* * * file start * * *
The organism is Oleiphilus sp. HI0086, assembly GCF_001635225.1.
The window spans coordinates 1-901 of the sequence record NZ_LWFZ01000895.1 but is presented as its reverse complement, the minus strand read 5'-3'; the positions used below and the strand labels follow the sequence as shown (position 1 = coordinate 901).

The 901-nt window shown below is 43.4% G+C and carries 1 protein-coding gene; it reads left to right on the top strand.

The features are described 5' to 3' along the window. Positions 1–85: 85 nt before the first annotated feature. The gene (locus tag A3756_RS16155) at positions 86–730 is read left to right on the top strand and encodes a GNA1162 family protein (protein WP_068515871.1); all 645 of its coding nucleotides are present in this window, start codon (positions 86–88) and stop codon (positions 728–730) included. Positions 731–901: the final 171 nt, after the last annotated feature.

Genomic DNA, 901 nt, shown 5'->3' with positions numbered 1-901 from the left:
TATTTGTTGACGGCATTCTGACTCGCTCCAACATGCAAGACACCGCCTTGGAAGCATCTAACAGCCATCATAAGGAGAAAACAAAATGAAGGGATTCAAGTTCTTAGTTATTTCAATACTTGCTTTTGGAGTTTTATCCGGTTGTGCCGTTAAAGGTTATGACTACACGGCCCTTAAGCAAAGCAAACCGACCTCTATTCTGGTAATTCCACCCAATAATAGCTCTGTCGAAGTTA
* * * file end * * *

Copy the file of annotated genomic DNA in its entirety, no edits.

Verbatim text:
The organism is Oleiphilus sp. HI0086, assembly GCF_001635225.1.
The window spans coordinates 1-901 of the sequence record NZ_LWFZ01000895.1 but is presented as its reverse complement, the minus strand read 5'-3'; the positions used below and the strand labels follow the sequence as shown (position 1 = coordinate 901).

The 901-nt window shown below is 43.4% G+C and carries 1 protein-coding gene; it reads left to right on the top strand.

The features are described 5' to 3' along the window. Positions 1–85: 85 nt before the first annotated feature. The gene (locus tag A3756_RS16155) at positions 86–730 is read left to right on the top strand and encodes a GNA1162 family protein (protein WP_068515871.1); all 645 of its coding nucleotides are present in this window, start codon (positions 86–88) and stop codon (positions 728–730) included. Positions 731–901: the final 171 nt, after the last annotated feature.

Genomic DNA, 901 nt, shown 5'->3' with positions numbered 1-901 from the left:
TATTTGTTGACGGCATTCTGACTCGCTCCAACATGCAAGACACCGCCTTGGAAGCATCTAACAGCCATCATAAGGAGAAAACAAAATGAAGGGATTCAAGTTCTTAGTTATTTCAATACTTGCTTTTGGAGTTTTATCCGGTTGTGCCGTTAAAGGTTATGACTACACGGCCCTTAAGCAAAGCAAACCGACCTCTATTCTGGTAATTCCACCCAATAATAGCTCTGTCGAAGTTA